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If your property were purchased for $100,000.00 the premium for the Lender's (only) Policy would be $714.75 (basic rate) and the Owner's and Lender's Policy combination premium would be $833.75 (basic rate). Therefore, for an additional $119.00 you get an Owner's Policy that protects your ownership interest. In addition, should you die, the ownership interests of your heirs or devisees are also protected under this same policy. You pay a premium only once and the policy continues in force until you sell to a third party. Don't let anyone convince you that the Lender's Policy accures to your benefit. IT DOES NOT.

A Lender's Title Policy insures only the Lender. The Lender's Policy insures that the mortgage is first lien. The Lender, of course, would be concerned if they found out there is a judgment or municipal liens a head of their mortgage in lien priority; but only when the mortgage is in foreclosure. The Lender gets concerned once the tragedy has already happened. An Owner is concerned before it gets that far. And, without an Owner's Title Policy, you are not covered and you could end up paying someone else's debt.

A Lender's Title Policy is an indemnity contract for losses, the Lender must suffer a loss before they actually have a claim under this policy. Therefore, they must proceed to foreclosure, sell the property and obtain less than the debt due on the loan.

Mr. Seller and (presumably) Mrs. Seller arrived at settlement to execute the deed to Mr. & Mrs. Buyer. A while later, the real Mrs. Seller's Attorney mails a letter to Mr. & Mrs. Buyer claiming the property still belongs to Mrs. Seller, who had been separated at time of the purported sale and unaware of the deliberate treachery of Mr. Seller.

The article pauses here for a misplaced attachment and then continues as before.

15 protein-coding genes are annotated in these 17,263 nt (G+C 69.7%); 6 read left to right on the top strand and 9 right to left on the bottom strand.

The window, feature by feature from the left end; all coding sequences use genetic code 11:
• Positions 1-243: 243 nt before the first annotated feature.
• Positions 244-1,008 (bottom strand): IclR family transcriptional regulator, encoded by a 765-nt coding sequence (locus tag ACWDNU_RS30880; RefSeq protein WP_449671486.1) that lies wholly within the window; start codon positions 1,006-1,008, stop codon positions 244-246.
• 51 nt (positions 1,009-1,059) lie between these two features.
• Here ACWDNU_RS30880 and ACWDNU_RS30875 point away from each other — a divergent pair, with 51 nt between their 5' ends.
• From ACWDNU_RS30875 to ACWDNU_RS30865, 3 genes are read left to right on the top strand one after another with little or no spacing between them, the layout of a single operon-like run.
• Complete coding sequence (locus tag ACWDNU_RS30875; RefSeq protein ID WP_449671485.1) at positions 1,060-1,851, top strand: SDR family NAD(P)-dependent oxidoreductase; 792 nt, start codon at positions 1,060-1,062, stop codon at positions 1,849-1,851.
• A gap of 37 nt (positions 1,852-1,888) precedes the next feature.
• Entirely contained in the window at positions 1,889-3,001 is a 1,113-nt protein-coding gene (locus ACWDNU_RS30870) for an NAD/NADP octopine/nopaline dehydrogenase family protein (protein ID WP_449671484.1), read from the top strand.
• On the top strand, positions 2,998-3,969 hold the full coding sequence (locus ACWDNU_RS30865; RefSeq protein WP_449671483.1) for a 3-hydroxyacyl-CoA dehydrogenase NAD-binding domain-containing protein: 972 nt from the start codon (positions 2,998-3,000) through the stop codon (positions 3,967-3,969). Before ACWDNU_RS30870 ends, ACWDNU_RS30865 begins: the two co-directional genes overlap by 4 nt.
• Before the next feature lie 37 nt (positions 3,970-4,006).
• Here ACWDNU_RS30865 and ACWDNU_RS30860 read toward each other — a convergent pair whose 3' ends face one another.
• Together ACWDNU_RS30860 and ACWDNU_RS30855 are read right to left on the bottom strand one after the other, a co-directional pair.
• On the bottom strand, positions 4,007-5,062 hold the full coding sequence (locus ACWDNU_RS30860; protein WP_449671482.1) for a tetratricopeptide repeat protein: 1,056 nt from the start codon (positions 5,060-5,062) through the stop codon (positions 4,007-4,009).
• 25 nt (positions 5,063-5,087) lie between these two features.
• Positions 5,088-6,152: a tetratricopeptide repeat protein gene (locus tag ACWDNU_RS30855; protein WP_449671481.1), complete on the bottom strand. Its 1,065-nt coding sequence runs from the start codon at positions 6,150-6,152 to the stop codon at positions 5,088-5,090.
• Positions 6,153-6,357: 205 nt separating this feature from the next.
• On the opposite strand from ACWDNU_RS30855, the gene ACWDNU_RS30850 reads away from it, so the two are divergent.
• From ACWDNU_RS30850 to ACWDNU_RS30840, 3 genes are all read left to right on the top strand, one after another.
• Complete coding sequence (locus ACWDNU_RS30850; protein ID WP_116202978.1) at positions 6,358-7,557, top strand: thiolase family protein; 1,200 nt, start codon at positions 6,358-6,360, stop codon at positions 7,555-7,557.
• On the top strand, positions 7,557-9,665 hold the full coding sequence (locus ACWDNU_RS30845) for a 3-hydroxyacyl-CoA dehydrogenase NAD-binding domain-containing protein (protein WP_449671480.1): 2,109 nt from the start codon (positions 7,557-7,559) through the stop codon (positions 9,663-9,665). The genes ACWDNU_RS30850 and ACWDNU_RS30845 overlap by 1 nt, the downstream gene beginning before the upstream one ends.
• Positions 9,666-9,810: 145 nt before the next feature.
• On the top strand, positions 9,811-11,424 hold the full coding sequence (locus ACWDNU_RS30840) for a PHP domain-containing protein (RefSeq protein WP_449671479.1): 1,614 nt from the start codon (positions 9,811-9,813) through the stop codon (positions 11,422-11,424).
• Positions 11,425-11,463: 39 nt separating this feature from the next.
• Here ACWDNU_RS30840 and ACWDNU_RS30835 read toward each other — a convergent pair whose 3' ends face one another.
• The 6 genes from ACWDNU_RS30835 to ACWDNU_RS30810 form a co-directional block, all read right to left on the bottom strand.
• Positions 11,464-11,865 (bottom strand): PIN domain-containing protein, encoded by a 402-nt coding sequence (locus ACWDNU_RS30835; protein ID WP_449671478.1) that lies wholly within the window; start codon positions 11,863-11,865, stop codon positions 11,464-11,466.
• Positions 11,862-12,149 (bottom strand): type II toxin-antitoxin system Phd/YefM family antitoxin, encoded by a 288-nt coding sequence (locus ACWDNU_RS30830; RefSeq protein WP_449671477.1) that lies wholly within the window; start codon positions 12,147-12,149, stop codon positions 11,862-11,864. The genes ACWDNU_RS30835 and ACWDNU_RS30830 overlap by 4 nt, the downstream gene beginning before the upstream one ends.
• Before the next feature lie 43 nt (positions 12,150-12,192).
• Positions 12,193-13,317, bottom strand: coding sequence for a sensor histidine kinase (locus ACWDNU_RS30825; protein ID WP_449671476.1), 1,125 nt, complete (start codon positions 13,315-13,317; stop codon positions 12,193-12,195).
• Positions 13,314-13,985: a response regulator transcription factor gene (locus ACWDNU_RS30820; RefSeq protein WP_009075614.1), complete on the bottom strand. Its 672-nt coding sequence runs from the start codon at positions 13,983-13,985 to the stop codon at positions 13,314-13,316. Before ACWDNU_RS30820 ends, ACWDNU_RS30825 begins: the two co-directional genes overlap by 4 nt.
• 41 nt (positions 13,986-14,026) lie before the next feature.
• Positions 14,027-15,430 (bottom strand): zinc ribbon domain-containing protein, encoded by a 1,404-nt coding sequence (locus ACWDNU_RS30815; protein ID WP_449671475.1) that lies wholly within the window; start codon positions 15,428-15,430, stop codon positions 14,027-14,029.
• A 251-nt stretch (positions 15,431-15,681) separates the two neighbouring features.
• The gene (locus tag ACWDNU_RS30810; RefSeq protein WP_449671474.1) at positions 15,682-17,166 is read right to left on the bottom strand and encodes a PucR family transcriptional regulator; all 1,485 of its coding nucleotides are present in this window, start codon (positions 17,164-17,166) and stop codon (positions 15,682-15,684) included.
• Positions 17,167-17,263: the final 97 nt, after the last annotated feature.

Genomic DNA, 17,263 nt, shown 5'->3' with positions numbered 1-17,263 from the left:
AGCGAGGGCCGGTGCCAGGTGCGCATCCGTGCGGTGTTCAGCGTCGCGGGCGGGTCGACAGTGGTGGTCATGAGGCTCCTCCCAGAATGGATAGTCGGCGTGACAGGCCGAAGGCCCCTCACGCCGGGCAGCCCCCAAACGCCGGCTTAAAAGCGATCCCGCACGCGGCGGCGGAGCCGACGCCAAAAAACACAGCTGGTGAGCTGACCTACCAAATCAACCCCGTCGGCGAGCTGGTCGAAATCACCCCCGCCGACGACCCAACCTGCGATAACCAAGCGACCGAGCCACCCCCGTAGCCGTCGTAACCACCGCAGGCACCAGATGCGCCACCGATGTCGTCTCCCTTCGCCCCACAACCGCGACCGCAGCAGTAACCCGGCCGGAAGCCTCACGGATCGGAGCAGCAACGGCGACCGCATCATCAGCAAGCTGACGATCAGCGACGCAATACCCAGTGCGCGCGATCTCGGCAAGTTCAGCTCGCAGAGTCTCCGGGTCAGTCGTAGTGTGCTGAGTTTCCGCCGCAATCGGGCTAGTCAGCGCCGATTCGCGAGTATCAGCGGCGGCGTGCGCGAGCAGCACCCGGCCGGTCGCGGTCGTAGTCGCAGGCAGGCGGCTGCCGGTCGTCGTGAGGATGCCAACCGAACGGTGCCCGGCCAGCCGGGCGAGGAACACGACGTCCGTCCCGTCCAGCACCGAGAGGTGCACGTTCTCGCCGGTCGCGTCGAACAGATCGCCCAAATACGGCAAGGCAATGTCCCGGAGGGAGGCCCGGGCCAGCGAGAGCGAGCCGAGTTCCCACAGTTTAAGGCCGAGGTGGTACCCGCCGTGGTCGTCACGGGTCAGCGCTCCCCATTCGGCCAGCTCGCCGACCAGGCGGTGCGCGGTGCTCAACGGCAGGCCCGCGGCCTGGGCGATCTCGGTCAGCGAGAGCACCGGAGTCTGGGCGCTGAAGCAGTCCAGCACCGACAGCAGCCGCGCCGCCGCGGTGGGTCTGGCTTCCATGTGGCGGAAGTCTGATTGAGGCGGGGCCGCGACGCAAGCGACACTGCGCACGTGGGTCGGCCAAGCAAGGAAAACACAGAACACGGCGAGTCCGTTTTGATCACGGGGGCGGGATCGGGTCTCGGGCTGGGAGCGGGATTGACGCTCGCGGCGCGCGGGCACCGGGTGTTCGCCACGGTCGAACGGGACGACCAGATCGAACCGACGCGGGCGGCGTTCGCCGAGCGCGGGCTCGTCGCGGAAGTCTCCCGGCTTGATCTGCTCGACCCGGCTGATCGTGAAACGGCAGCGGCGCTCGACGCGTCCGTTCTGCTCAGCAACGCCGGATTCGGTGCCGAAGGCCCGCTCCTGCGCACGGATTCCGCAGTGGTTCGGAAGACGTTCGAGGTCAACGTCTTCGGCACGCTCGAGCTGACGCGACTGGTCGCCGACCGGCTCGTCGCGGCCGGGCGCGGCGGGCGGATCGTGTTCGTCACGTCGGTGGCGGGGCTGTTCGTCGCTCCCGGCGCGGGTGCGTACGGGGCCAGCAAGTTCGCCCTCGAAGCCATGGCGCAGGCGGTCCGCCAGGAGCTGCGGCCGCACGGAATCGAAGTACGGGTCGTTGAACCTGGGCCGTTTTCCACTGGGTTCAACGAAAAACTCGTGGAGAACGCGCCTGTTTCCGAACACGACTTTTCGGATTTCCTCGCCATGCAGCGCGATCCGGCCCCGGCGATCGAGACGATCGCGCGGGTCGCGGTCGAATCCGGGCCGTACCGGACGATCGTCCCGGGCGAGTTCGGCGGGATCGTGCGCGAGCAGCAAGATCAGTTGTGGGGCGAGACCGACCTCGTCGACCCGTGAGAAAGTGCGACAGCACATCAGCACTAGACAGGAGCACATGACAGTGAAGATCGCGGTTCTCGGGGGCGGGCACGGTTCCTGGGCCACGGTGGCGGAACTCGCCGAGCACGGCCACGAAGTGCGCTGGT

When you purchased your property, the settlement agent paid off the Seller's mortgages. You thought your troubles were over. Later when you went to refinance your mortgage for a lower rate, the settlement agent finds old open mortgages still against your property. The settlement agent had obtained a letter of indemnification from the Seller's title insurance underwriter (because the Seller had an Owner's Policy) in order to insure over these old mortgages. Later the settlement agent failed, for whatever reason, to obtain releases from the mortgage companies to clear the courthouse records. If you did not have an Owner's Title Policy insuring you against such liens, you cannot refinance because the title company cannot insure your new Lender a first lien position and you cannot obtain a letter indemnification, as did the Seller when you purchased, because you did not purchase an Owner's Title Policy to protect yourself.

However, you were advised by a trusted and competent Advisor that you do not need an Owner's Title Policy. "Once they search the title to protect the Lender, you know your title is good. So why pay the extra money for an Owner's Title Policy." Good Advice? Not when that claim comes in.

Your legal description recites a boundary along a roadway. The Seller says he uses the dirt roadway to get out to the main road. The settlement agent just assumes there is legal access to a public road because of the way the legal description reads. When the property owner over which you must travel to reach the main highway sells, the new owner decides to block off this dirt road. Now you are LANDLOCKED. You may or may not be able to require this neighbor to open the roadway again without purchasing an easement from him, but you have to go to court and pay a lawyer and the court expenses. NOT IF YOU HAD AN OWNER'S TITLE POLICY.

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